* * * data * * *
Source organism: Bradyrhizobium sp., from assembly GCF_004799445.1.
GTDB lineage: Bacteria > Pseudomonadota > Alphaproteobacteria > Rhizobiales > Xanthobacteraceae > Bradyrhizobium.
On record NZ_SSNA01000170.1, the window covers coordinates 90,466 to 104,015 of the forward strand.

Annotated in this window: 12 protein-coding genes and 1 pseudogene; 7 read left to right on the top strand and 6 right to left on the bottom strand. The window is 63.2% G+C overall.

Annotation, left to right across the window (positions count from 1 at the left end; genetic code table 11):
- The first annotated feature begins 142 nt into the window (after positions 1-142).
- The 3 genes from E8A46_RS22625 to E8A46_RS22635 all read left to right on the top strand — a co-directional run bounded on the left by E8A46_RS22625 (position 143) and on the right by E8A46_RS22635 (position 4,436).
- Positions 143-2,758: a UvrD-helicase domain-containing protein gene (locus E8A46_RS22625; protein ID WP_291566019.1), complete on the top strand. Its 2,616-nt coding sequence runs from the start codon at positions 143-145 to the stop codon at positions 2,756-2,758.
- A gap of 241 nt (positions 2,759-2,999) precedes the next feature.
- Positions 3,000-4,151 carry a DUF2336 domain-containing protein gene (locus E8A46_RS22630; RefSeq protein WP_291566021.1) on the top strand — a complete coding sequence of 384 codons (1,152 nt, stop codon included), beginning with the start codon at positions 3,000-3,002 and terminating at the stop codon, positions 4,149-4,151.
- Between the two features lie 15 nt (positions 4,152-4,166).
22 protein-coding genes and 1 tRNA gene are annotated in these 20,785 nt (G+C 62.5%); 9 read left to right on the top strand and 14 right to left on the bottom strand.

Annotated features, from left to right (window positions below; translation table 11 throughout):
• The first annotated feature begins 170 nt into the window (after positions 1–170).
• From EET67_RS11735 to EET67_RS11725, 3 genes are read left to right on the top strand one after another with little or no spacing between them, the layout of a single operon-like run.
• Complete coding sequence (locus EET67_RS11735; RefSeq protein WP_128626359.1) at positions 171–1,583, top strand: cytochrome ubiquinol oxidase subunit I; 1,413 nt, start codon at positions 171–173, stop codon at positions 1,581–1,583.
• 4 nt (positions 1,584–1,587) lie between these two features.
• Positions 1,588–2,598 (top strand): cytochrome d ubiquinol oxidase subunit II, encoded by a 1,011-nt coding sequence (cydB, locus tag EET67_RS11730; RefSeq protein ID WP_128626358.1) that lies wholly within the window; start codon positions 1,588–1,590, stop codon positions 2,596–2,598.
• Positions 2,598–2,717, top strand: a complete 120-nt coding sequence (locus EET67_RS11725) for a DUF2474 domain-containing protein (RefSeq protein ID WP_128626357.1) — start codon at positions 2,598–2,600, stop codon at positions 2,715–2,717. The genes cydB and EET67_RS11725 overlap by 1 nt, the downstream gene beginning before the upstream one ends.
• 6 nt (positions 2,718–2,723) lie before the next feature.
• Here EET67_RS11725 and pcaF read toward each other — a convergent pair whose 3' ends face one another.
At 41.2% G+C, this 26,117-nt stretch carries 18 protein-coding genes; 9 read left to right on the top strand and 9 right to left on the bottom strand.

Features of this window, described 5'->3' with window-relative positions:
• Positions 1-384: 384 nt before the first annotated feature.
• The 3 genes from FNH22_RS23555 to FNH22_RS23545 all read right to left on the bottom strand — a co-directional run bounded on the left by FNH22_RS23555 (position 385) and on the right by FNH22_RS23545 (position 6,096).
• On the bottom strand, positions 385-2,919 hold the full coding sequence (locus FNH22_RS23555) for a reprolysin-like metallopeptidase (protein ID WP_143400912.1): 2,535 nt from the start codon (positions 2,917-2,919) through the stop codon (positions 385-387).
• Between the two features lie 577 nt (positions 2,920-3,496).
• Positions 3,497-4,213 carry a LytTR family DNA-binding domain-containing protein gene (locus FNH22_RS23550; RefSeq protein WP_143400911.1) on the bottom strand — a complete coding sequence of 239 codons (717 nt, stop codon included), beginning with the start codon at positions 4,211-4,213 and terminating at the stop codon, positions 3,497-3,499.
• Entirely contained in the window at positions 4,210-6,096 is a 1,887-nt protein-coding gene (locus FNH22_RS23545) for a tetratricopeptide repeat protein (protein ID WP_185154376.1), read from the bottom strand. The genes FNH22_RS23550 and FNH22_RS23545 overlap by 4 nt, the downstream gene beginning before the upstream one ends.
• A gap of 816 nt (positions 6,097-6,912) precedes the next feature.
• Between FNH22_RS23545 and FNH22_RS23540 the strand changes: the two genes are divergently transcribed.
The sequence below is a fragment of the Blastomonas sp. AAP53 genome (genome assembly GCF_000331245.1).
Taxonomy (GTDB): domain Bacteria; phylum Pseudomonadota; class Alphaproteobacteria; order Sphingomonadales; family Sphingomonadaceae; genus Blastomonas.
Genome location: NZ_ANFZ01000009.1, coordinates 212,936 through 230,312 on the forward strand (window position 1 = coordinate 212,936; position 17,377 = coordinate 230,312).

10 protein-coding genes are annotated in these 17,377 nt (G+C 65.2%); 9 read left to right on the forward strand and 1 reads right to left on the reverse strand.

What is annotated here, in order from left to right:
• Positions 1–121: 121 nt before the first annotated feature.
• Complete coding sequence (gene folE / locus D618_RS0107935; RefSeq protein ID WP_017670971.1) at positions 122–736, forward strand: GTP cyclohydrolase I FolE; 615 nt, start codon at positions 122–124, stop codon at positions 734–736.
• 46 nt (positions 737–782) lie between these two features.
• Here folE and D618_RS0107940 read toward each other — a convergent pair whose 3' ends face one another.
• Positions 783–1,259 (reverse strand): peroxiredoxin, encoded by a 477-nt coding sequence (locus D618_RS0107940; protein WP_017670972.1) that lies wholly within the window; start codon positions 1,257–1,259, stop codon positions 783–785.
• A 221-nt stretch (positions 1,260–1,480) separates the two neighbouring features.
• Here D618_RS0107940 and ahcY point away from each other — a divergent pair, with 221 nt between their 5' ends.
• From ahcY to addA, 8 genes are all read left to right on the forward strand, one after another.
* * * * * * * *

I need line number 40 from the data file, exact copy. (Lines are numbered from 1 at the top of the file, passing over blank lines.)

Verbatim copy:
• Here folE and D618_RS0107940 read toward each other — a convergent pair whose 3' ends face one another.